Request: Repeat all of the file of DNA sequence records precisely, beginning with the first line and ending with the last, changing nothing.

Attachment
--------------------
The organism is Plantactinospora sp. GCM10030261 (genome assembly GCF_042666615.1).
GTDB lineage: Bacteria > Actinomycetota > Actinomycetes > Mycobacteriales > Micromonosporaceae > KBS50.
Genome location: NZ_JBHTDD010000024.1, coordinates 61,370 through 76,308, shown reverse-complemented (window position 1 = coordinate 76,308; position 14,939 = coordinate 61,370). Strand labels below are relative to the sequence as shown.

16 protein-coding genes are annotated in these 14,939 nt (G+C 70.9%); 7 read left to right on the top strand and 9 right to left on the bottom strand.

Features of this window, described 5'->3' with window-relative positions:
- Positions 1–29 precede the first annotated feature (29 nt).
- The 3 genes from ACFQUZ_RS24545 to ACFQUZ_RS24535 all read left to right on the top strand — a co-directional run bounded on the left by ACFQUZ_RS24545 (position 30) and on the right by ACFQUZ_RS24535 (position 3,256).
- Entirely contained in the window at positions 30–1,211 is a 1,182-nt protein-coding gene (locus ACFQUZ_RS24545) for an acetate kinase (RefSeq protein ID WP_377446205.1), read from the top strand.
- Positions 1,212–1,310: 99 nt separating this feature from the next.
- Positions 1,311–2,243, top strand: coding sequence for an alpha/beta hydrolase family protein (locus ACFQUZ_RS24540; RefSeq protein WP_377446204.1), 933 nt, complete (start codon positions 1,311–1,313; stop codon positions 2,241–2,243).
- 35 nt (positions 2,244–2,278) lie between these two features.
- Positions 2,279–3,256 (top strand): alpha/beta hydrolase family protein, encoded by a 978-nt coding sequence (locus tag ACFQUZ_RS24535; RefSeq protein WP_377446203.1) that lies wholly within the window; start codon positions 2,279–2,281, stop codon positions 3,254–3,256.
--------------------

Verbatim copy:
The organism is Plantactinospora sp. GCM10030261 (genome assembly GCF_042666615.1).
GTDB lineage: Bacteria > Actinomycetota > Actinomycetes > Mycobacteriales > Micromonosporaceae > KBS50.
Genome location: NZ_JBHTDD010000024.1, coordinates 61,370 through 76,308, shown reverse-complemented (window position 1 = coordinate 76,308; position 14,939 = coordinate 61,370). Strand labels below are relative to the sequence as shown.

16 protein-coding genes are annotated in these 14,939 nt (G+C 70.9%); 7 read left to right on the top strand and 9 right to left on the bottom strand.

Features of this window, described 5'->3' with window-relative positions:
- Positions 1–29 precede the first annotated feature (29 nt).
- The 3 genes from ACFQUZ_RS24545 to ACFQUZ_RS24535 all read left to right on the top strand — a co-directional run bounded on the left by ACFQUZ_RS24545 (position 30) and on the right by ACFQUZ_RS24535 (position 3,256).
- Entirely contained in the window at positions 30–1,211 is a 1,182-nt protein-coding gene (locus ACFQUZ_RS24545) for an acetate kinase (RefSeq protein ID WP_377446205.1), read from the top strand.
- Positions 1,212–1,310: 99 nt separating this feature from the next.
- Positions 1,311–2,243, top strand: coding sequence for an alpha/beta hydrolase family protein (locus ACFQUZ_RS24540; RefSeq protein WP_377446204.1), 933 nt, complete (start codon positions 1,311–1,313; stop codon positions 2,241–2,243).
- 35 nt (positions 2,244–2,278) lie between these two features.
- Positions 2,279–3,256 (top strand): alpha/beta hydrolase family protein, encoded by a 978-nt coding sequence (locus tag ACFQUZ_RS24535; RefSeq protein WP_377446203.1) that lies wholly within the window; start codon positions 2,279–2,281, stop codon positions 3,254–3,256.